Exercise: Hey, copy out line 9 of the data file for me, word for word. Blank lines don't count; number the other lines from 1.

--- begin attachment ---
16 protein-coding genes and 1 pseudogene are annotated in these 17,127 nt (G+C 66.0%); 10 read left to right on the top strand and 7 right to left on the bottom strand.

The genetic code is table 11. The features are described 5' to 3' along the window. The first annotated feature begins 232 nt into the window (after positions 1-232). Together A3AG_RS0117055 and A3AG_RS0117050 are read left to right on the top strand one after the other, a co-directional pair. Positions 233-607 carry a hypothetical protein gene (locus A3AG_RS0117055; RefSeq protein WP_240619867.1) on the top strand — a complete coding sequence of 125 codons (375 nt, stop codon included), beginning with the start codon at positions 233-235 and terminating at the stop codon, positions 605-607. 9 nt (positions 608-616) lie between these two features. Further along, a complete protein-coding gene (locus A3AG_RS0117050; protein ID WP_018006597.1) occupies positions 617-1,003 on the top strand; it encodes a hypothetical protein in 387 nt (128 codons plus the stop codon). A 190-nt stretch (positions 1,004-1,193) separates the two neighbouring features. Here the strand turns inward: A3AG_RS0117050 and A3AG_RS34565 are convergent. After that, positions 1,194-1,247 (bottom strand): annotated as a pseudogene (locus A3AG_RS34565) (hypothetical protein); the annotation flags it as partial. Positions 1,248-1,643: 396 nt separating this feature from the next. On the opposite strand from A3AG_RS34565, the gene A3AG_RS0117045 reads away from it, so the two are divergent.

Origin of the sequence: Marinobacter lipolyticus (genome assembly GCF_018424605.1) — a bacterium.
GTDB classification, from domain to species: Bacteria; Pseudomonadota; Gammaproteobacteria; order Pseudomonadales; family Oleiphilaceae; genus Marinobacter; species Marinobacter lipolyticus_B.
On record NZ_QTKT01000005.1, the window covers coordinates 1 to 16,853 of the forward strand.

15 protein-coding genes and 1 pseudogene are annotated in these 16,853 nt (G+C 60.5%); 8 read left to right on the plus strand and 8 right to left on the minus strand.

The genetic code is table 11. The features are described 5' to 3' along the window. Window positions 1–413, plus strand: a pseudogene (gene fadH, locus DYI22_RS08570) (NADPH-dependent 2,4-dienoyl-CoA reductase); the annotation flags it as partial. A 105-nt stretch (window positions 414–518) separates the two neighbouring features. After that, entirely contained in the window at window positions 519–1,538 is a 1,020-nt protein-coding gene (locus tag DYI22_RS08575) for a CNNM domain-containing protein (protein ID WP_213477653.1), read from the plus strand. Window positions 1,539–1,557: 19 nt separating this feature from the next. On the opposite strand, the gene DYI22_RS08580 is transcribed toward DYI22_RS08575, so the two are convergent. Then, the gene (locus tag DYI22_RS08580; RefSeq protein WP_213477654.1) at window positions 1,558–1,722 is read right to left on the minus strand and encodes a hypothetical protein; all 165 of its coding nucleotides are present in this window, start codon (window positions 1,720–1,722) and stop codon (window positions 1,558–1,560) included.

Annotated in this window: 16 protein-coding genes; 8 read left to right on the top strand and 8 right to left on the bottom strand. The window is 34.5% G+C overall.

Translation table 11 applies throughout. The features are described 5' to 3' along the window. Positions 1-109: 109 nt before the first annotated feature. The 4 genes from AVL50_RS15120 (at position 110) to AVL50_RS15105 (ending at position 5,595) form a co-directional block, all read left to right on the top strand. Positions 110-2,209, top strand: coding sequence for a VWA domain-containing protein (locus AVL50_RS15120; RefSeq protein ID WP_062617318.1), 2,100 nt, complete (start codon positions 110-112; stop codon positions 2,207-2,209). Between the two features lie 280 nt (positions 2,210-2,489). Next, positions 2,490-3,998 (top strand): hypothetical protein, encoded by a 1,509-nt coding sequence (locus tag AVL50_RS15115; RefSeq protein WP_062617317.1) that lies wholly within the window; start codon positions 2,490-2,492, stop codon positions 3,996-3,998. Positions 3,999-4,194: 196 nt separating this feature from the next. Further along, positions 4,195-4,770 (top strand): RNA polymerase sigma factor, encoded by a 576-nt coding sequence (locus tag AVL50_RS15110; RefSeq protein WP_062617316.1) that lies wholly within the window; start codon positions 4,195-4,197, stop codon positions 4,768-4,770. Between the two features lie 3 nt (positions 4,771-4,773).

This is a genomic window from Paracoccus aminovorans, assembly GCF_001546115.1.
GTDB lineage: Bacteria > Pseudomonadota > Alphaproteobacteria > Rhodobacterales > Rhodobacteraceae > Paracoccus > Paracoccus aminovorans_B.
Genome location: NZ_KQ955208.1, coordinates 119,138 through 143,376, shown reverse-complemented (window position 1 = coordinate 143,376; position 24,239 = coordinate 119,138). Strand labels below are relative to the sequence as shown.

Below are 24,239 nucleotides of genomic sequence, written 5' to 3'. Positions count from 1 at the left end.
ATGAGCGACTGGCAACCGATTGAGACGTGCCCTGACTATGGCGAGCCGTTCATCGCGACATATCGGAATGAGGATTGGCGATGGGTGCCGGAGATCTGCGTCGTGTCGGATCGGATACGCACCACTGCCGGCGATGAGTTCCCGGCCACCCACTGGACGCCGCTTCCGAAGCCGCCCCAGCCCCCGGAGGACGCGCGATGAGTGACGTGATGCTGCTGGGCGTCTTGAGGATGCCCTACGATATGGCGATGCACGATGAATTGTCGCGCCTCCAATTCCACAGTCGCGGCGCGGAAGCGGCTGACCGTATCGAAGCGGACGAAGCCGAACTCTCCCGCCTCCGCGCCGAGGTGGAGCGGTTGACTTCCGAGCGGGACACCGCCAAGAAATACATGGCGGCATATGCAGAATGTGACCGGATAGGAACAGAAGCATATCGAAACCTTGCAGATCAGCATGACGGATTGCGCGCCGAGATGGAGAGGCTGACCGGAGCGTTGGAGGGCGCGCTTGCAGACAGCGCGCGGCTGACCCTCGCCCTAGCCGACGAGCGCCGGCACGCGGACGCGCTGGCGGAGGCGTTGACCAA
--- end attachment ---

Translation table 11 applies throughout. The features are described 5' to 3' along the window. Positions 1-109: 109 nt before the first annotated feature. The 4 genes from AVL50_RS15120 (at position 110) to AVL50_RS15105 (ending at position 5,595) form a co-directional block, all read left to right on the top strand. Positions 110-2,209, top strand: coding sequence for a VWA domain-containing protein (locus AVL50_RS15120; RefSeq protein ID WP_062617318.1), 2,100 nt, complete (start codon positions 110-112; stop codon positions 2,207-2,209). Between the two features lie 280 nt (positions 2,210-2,489). Next, positions 2,490-3,998 (top strand): hypothetical protein, encoded by a 1,509-nt coding sequence (locus tag AVL50_RS15115; RefSeq protein WP_062617317.1) that lies wholly within the window; start codon positions 2,490-2,492, stop codon positions 3,996-3,998. Positions 3,999-4,194: 196 nt separating this feature from the next. Further along, positions 4,195-4,770 (top strand): RNA polymerase sigma factor, encoded by a 576-nt coding sequence (locus tag AVL50_RS15110; RefSeq protein WP_062617316.1) that lies wholly within the window; start codon positions 4,195-4,197, stop codon positions 4,768-4,770. Between the two features lie 3 nt (positions 4,771-4,773).